Jordan Anderson, an Instacart full-service shopper in Portland, Oregon, started her job in April 2019. At first, she was making enough to sign a lease on an apartment. By December, however, she was borrowing money for rent.
But it’s not because Anderson couldn’t get enough work.
“I’m grossing around $2,000 a month and netting about $1,200,” said Anderson. “That’s about a 50-hour week, to pull in $500 to $600 a week.”
Anderson’s profits are low, she said, because even though she works long hours for Instacart, the company has her classified as an independent contractor. That means she receives no benefits and has to pay all of her own taxes, along with her car payments, fuel, tolls and any driving equipment needed for the job. She even has to purchase her own insulated bags for transporting food. She stays afloat by qualifying for food stamps and Medicaid.
Now the global outbreak of COVID-19 has compounded her stress both in small ways—such as the costs and logistics of finding hand sanitizer and disinfectant wipes—and in intense ways like her fear of exposure to the highly infectious disease.
“There’s nothing worse than money anxiety to me,” she said. “The only thing that’s become a bigger source of anxiety to me lately is the idea that I might kill someone’s grandma by not protecting my customers enough. Most of us are terrified of the idea that we might literally bring this virus directly to someone’s door.”
Anderson’s experience highlights why she and thousands of workers—many independent, though some full-time—are going on strike this week. The coronavirus outbreak has essentially been like a lit match being thrown onto labor situations that were already highly volatile.
The scope of the strikes and protests
On Monday, Instacart shoppers and Amazon warehouse workers (many of whom are also contractors) went on strike, though it’s unclear exactly how many workers participated in the protest. The two delivery companies are essential services as millions of Americans have been ordered to shelter in place to avoid the spread of the coronavirus, but some workers say the companies are doing little to protect them from spreading it.
Jessica, who asked not to be identified by her real name for fear of being fired, has worked for three years at Amazon’s fulfillment center in Seattle suburb Kent, Wash. This past weekend, many workers discovered via social media that one of their colleagues had tested positive for COVID-19.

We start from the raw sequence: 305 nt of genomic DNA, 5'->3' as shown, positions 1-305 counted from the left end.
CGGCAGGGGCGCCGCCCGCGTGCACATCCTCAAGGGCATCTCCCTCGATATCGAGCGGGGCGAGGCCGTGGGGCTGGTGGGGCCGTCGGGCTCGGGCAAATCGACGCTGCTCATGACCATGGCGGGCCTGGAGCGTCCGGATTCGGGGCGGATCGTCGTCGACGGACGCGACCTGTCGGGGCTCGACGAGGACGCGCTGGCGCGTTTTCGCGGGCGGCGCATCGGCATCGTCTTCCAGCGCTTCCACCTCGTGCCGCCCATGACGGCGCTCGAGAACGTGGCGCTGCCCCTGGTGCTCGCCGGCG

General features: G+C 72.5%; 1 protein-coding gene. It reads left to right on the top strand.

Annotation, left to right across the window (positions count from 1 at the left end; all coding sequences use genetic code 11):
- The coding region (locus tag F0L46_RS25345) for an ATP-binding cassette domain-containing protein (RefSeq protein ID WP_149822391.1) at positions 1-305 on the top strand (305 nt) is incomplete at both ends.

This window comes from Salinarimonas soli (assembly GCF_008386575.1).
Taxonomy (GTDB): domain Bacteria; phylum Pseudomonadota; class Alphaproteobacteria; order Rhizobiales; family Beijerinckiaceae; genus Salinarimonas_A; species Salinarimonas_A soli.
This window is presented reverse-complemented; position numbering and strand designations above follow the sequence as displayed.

“I’m not participating in the strike intentionally,” she told Adweek. “I just haven’t gone back since I found out through a coworker that we had a confirmed case. The fact they didn’t inform us or close the building for cleaning upset me.”
Jessica said that even before that, some departments in the warehouse were not observing the CDC guidelines for social distancing, with people working in close contact. After the exposure, she had to make a choice between her health and her income: “We were told we could use unlimited unpaid time off for the month of March.”
On Tuesday, workers at Whole Foods Market (owned by Amazon) will also strike, citing similar concerns about public health and a lack of safety gear. Their concerns are shared by attorneys general from 14 states and the District of Columbia, who wrote a March 25 letter to Jeff Bezos and Whole Foods CEO John Mackey asking to expand sick pay and protections for Whole Foods staff, including protections for Amazon Flex and other delivery workers (who are classified as independent contractors).
At General Electric, some plant workers walked off the job Monday because they want the company to shift factories to produce the much-needed ventilators increasingly sought by desperate hospitals. The picket comes one week after GE announced it plans to fire about 2,600 workers and temporarily lay off another 50% of its workforce for three months. In a letter, GE leadership said the layoffs would save the company $500 million to $1 billion, but later that week Trump signed a stimulus package designed to pour money into defense contractors like GE.